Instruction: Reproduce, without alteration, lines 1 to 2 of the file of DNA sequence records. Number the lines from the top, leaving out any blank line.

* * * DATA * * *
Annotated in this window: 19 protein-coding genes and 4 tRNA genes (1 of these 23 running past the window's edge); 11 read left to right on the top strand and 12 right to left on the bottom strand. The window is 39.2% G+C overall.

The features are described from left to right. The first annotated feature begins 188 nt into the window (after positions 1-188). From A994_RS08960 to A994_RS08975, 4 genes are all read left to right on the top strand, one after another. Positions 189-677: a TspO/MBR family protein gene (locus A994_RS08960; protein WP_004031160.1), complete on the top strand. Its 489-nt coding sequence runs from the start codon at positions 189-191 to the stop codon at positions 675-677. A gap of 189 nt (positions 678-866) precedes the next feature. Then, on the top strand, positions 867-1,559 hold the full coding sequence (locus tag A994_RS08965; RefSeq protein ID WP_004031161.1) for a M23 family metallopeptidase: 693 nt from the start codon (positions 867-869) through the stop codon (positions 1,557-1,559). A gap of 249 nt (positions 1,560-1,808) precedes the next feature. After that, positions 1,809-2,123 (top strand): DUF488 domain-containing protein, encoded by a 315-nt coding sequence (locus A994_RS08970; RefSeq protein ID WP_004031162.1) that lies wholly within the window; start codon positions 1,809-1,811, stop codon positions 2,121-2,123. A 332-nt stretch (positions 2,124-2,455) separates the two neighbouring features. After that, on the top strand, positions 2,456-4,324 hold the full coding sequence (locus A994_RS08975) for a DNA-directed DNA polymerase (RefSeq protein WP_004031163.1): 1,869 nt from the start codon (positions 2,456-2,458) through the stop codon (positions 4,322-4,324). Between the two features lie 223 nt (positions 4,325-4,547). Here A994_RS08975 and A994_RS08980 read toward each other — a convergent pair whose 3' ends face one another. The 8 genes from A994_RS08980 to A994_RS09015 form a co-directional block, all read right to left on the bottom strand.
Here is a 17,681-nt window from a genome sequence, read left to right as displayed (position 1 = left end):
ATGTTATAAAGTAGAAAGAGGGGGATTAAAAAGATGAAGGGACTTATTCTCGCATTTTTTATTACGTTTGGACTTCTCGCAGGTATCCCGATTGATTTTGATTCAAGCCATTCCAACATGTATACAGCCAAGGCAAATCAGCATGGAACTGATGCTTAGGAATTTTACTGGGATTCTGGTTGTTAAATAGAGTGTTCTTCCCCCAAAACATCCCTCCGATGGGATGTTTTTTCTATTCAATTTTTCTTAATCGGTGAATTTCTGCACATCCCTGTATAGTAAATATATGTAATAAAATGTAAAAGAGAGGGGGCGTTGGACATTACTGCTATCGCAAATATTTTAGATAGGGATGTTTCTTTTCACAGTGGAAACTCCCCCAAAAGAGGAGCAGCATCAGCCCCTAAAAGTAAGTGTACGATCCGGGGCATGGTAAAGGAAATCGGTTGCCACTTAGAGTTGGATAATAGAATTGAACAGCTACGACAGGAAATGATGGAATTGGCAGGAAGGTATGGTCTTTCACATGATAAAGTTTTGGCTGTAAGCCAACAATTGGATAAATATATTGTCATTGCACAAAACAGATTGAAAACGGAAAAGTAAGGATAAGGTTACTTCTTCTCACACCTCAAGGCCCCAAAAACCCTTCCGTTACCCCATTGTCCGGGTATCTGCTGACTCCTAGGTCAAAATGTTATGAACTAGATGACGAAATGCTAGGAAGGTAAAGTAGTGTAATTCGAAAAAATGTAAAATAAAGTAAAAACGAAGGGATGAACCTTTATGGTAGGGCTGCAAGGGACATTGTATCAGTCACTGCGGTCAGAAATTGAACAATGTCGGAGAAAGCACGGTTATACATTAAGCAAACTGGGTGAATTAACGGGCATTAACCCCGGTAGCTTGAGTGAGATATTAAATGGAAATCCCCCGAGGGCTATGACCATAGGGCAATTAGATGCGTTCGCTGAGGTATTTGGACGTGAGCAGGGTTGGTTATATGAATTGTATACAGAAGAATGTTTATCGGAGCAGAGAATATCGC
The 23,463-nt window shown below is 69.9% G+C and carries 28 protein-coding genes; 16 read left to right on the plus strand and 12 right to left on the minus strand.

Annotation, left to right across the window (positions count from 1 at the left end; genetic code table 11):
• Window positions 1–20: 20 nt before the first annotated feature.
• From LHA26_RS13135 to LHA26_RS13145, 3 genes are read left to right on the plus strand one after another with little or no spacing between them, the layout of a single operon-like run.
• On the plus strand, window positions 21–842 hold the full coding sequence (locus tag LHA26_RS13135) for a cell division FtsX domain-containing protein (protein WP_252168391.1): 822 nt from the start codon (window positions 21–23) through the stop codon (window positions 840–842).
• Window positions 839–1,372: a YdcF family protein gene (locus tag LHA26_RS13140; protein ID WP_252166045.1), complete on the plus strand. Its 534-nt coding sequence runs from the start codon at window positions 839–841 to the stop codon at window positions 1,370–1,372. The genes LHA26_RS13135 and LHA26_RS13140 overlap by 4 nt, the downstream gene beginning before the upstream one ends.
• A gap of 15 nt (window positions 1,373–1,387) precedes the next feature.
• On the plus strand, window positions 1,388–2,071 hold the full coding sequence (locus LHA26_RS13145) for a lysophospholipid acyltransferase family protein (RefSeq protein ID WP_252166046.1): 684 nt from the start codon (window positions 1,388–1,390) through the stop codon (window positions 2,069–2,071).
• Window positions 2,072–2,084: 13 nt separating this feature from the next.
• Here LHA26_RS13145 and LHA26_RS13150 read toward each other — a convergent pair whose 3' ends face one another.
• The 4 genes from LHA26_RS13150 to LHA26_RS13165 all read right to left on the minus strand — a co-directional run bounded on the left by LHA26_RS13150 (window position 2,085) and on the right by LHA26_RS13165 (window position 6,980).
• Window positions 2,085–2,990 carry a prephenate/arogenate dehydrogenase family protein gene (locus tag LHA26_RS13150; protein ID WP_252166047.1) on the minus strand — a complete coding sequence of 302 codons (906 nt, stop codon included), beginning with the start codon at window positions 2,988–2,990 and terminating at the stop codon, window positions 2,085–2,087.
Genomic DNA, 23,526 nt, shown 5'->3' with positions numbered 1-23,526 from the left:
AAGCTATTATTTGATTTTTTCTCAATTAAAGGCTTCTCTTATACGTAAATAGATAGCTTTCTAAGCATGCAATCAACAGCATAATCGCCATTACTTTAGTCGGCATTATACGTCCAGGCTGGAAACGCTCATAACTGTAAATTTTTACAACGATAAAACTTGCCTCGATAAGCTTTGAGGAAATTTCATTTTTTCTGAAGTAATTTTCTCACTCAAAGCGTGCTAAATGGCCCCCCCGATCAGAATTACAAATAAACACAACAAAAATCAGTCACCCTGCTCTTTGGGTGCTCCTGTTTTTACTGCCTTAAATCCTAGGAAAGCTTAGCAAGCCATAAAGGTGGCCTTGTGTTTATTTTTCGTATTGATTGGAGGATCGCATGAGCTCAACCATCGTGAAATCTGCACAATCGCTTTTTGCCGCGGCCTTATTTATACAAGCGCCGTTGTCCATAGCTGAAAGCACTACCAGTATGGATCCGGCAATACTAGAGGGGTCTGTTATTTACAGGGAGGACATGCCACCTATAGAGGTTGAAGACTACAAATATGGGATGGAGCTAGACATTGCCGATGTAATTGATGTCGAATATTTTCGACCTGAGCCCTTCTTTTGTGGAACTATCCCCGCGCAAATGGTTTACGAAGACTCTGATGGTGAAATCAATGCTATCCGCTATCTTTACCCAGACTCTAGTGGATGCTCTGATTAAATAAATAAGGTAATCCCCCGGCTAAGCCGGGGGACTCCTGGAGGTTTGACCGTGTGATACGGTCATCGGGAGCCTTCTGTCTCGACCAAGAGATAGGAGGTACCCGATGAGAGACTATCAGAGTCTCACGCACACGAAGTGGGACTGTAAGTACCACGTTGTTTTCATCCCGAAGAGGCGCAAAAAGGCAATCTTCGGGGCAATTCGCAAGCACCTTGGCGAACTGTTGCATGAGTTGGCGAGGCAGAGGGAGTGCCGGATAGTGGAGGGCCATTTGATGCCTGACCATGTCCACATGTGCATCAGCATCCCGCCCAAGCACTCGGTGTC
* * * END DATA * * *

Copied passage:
Annotated in this window: 19 protein-coding genes and 4 tRNA genes (1 of these 23 running past the window's edge); 11 read left to right on the top strand and 12 right to left on the bottom strand. The window is 39.2% G+C overall.

The features are described from left to right. The first annotated feature begins 188 nt into the window (after positions 1-188). From A994_RS08960 to A994_RS08975, 4 genes are all read left to right on the top strand, one after another. Positions 189-677: a TspO/MBR family protein gene (locus A994_RS08960; protein WP_004031160.1), complete on the top strand. Its 489-nt coding sequence runs from the start codon at positions 189-191 to the stop codon at positions 675-677. A gap of 189 nt (positions 678-866) precedes the next feature. Then, on the top strand, positions 867-1,559 hold the full coding sequence (locus tag A994_RS08965; RefSeq protein ID WP_004031161.1) for a M23 family metallopeptidase: 693 nt from the start codon (positions 867-869) through the stop codon (positions 1,557-1,559). A gap of 249 nt (positions 1,560-1,808) precedes the next feature. After that, positions 1,809-2,123 (top strand): DUF488 domain-containing protein, encoded by a 315-nt coding sequence (locus A994_RS08970; RefSeq protein ID WP_004031162.1) that lies wholly within the window; start codon positions 1,809-1,811, stop codon positions 2,121-2,123. A 332-nt stretch (positions 2,124-2,455) separates the two neighbouring features. After that, on the top strand, positions 2,456-4,324 hold the full coding sequence (locus A994_RS08975) for a DNA-directed DNA polymerase (RefSeq protein WP_004031163.1): 1,869 nt from the start codon (positions 2,456-2,458) through the stop codon (positions 4,322-4,324). Between the two features lie 223 nt (positions 4,325-4,547). Here A994_RS08975 and A994_RS08980 read toward each other — a convergent pair whose 3' ends face one another. The 8 genes from A994_RS08980 to A994_RS09015 form a co-directional block, all read right to left on the bottom strand.